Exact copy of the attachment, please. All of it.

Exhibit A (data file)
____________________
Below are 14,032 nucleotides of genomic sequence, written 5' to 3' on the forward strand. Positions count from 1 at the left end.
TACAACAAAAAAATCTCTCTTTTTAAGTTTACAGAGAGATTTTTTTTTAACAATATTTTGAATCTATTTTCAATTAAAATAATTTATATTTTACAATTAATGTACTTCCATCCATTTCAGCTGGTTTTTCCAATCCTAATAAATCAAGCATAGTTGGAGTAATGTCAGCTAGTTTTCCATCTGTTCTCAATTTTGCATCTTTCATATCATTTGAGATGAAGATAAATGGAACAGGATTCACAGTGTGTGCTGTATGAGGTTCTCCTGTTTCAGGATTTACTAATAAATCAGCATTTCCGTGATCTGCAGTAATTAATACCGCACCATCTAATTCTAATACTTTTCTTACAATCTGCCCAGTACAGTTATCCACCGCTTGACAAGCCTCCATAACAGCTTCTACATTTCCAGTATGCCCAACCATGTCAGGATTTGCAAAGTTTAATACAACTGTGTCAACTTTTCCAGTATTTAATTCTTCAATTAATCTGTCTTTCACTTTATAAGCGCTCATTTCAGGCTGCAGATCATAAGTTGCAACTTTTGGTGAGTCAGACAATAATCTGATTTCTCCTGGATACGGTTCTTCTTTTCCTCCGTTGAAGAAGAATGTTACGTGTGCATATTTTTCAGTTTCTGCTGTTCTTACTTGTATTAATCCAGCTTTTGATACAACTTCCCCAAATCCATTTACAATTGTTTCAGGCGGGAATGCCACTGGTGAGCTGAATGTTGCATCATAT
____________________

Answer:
Below are 14,032 nucleotides of genomic sequence, written 5' to 3' on the forward strand. Positions count from 1 at the left end.
TACAACAAAAAAATCTCTCTTTTTAAGTTTACAGAGAGATTTTTTTTTAACAATATTTTGAATCTATTTTCAATTAAAATAATTTATATTTTACAATTAATGTACTTCCATCCATTTCAGCTGGTTTTTCCAATCCTAATAAATCAAGCATAGTTGGAGTAATGTCAGCTAGTTTTCCATCTGTTCTCAATTTTGCATCTTTCATATCATTTGAGATGAAGATAAATGGAACAGGATTCACAGTGTGTGCTGTATGAGGTTCTCCTGTTTCAGGATTTACTAATAAATCAGCATTTCCGTGATCTGCAGTAATTAATACCGCACCATCTAATTCTAATACTTTTCTTACAATCTGCCCAGTACAGTTATCCACCGCTTGACAAGCCTCCATAACAGCTTCTACATTTCCAGTATGCCCAACCATGTCAGGATTTGCAAAGTTTAATACAACTGTGTCAACTTTTCCAGTATTTAATTCTTCAATTAATCTGTCTTTCACTTTATAAGCGCTCATTTCAGGCTGCAGATCATAAGTTGCAACTTTTGGTGAGTCAGACAATAATCTGATTTCTCCTGGATACGGTTCTTCTTTTCCTCCGTTGAAGAAGAATGTTACGTGTGCATATTTTTCAGTTTCTGCTGTTCTTACTTGTATTAATCCAGCTTTTGATACAACTTCCCCAAATCCATTTACAATTGTTTCAGGCGGGAATGCCACTGGTGAGCTGAATGTTGCATCATAT